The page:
Tag Archives: South Africa

The Amy Foundation


Today was definitely a day to remember. We visited the Amy Foundation, named for Amy Biehl.

In 1994, Amy, a Stanford graduate, was in South Africa working on her Fulbright and as an anti-Apartheid activist. One evening, the 26-year old insisted on driving some of her friends home who lived in a township (areas outside the city designated as districts for black South Africans; typically very poor). She was to return to the United States in two days. After dropping off her friends that night, she was forced from her car and stoned to death on the side of the street by a group of political activists from the township.

Amy would not survive, but her mother and father came to South Africa to meet with the families of the perpetrators and figure out how they could carry on Amy’s work and passion for social justice. They decided to start the Amy Foundation, which began as an after-school program for school-aged children in the townships. After they had served 5-year sentences in prison, the four young mean who killed Amy made a plea in front of the Truth and Reconciliation Commission for amnesty. Amy’s parents supported that plea and went on to hire two of the four young men at the foundation.

Today, the Amy Foundation provides an after-school enrichment program that includes programming on Saturdays and school holidays at 5 locations. The “learners” are able to go on field trips and camps through the program. They also added a program for young adults facing unemployment. Students learn how to compile a CV (resume), receive extensive training in one of three tracks (hospitality, arts & crafts, or beauty and wellness).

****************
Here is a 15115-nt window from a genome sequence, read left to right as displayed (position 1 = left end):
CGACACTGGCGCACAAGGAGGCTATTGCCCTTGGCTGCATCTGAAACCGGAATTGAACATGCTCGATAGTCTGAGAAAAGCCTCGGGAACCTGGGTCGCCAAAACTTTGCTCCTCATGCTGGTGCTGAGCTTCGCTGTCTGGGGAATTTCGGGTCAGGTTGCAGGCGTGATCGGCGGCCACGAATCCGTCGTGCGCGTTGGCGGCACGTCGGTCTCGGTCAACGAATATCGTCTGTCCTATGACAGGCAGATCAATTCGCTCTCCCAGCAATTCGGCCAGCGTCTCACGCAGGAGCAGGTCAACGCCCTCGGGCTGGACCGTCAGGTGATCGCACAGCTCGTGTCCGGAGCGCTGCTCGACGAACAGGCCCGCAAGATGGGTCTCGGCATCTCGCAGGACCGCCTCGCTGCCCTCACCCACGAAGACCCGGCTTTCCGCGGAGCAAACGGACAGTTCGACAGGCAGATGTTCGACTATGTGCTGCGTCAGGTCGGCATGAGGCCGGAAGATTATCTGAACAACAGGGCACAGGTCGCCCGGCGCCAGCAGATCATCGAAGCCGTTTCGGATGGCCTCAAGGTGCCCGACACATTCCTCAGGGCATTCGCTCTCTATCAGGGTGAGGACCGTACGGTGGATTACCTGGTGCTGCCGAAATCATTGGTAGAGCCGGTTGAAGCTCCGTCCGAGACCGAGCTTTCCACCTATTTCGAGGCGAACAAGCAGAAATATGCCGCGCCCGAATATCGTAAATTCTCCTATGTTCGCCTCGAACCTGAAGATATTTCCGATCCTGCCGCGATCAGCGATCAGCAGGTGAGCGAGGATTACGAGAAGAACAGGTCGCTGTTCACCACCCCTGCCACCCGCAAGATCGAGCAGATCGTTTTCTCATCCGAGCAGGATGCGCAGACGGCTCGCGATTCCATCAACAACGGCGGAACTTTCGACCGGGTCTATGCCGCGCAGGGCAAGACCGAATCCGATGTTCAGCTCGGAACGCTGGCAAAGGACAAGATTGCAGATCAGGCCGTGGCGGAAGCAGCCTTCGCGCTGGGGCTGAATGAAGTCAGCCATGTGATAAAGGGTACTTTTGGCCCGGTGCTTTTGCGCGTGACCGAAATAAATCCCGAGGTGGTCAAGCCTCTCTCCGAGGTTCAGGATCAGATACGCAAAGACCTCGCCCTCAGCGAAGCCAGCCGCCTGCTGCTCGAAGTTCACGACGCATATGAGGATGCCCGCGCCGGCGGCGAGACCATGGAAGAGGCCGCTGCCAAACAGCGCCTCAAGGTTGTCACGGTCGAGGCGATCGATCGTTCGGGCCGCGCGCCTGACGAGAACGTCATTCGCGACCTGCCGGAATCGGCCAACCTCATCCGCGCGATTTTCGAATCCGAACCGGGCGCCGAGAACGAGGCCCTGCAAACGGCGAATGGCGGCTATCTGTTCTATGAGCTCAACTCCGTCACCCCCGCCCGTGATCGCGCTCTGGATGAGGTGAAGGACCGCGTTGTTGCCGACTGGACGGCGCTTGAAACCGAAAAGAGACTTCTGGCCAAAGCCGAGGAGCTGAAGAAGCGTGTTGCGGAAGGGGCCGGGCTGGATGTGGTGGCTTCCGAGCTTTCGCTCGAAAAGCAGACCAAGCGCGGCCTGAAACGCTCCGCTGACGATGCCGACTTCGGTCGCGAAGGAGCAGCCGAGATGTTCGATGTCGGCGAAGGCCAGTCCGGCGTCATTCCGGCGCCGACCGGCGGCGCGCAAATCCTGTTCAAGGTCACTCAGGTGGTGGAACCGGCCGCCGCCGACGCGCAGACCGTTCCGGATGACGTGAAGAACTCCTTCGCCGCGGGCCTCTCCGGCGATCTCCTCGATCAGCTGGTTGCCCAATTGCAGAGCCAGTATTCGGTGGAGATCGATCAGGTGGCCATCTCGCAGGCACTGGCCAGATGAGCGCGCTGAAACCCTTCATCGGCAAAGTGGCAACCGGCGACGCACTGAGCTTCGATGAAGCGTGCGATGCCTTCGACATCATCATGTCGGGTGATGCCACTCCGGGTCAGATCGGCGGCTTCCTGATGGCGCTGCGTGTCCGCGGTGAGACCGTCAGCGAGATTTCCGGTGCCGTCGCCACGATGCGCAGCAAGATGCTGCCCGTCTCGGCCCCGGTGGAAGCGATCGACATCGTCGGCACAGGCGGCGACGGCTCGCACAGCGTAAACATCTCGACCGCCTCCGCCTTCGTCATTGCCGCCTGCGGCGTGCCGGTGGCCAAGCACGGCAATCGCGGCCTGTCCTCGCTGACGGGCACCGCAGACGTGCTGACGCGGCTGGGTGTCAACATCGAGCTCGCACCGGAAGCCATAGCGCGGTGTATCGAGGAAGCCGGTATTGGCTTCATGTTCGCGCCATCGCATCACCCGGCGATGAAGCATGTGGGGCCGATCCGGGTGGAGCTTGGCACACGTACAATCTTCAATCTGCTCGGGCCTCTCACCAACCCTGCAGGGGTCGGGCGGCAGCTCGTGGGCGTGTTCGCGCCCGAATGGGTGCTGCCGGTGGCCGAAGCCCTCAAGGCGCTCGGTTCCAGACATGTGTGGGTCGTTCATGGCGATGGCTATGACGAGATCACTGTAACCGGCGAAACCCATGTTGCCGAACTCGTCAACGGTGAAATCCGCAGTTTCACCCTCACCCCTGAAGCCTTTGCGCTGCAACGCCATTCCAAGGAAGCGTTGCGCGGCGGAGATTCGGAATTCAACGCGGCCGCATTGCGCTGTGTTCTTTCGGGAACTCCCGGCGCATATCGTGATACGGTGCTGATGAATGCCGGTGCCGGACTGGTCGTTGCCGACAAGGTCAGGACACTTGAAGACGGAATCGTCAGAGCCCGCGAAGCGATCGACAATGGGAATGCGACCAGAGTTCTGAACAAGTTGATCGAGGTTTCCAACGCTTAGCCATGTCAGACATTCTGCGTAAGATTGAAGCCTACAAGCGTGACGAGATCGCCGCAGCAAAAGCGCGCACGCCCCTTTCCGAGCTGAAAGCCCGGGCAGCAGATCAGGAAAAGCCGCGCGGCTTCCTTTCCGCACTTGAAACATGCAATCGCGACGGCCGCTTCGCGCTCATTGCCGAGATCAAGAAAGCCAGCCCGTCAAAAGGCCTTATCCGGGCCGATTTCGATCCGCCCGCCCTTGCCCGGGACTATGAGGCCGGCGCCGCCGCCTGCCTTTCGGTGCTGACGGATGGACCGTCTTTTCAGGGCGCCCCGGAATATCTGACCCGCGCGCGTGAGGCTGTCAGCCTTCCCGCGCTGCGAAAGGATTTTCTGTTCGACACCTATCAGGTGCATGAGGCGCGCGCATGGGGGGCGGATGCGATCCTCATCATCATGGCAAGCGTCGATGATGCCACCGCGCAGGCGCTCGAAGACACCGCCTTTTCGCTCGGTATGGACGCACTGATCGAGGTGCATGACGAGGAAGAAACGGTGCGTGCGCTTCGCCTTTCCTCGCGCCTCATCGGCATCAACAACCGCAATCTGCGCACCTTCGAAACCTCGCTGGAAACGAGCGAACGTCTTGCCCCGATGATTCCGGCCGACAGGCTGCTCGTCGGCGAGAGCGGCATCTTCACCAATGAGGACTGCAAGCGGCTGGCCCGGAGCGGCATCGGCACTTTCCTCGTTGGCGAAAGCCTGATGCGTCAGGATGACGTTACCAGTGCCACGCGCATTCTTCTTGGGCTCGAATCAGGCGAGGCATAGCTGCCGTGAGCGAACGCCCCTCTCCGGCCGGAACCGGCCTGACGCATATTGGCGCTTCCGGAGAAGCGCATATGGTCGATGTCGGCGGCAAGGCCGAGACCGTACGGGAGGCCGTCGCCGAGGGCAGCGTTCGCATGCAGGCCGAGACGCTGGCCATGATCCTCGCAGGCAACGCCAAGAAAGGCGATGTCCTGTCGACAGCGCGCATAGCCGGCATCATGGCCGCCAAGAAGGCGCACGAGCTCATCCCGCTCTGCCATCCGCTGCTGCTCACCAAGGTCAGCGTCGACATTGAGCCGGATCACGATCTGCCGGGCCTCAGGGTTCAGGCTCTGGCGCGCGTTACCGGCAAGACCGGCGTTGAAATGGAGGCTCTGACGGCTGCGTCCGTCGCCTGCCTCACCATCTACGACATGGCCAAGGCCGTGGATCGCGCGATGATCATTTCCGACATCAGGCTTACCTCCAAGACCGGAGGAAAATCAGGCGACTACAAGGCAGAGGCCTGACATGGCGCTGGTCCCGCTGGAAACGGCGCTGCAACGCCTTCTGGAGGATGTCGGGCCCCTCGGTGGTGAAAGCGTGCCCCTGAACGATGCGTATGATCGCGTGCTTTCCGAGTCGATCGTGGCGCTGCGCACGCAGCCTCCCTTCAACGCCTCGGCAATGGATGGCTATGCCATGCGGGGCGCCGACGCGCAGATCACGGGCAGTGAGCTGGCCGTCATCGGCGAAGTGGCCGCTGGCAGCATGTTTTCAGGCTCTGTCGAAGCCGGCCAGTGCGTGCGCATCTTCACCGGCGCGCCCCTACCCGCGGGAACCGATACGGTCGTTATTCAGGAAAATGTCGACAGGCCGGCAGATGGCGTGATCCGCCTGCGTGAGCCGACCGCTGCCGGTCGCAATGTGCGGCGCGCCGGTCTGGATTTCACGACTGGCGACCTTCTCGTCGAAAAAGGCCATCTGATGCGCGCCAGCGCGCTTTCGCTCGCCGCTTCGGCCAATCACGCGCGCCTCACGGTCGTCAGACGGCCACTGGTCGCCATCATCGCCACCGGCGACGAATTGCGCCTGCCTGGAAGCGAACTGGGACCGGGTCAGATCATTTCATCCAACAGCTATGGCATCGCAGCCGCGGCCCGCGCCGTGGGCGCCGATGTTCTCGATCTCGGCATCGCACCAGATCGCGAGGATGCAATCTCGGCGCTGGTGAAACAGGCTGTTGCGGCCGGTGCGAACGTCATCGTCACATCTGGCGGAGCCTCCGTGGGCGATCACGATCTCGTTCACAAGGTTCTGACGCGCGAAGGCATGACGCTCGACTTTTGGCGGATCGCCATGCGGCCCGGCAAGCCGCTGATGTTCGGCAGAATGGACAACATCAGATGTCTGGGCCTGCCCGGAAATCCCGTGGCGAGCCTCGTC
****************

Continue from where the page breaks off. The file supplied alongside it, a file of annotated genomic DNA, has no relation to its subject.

In addition to providing them with a certification, the hospitality program matches trainees with a prestigious hotel for a 1 month internship. The hotel benefits by receiving quality candidates from which to hire and the young adult likely will receive a job at the internship, but at least graduates the program with marketable skills, a respected certification, a CV, and a prestigious internship. The foundation has a beautiful model commercial kitchen and bistro! The chefs and servers in training made us a delicious lunch.

The arts & crafts program teaches beading and sewing. Students sell their handiwork and save up to buy a sewing machine of their own with help from the foundation. Students are able to gain work as tailors in the local department stores and often are able to start their own businesses after a few years of experience. Our group was impressed with their wares and purchased several items from these women and man directly from their sewing room. They have more students, but due to space limitations and funding, they can only offer sewing instruction two days per week and often have to use other spaces throughout the foundation offices to have enough work space.

The last track, beauty and wellness, partners with a local beauty services salon. Students take modules on nails, massage, waxing, and facials. As each module is complete, students are able to begin working in that field in an actual salon. They have a salon set up at the foundation, where students offer reduced-rate services as they learn their craft. With each module, they can go to work for the partner beauty salon that charges full prices (comparable to the U.S.!).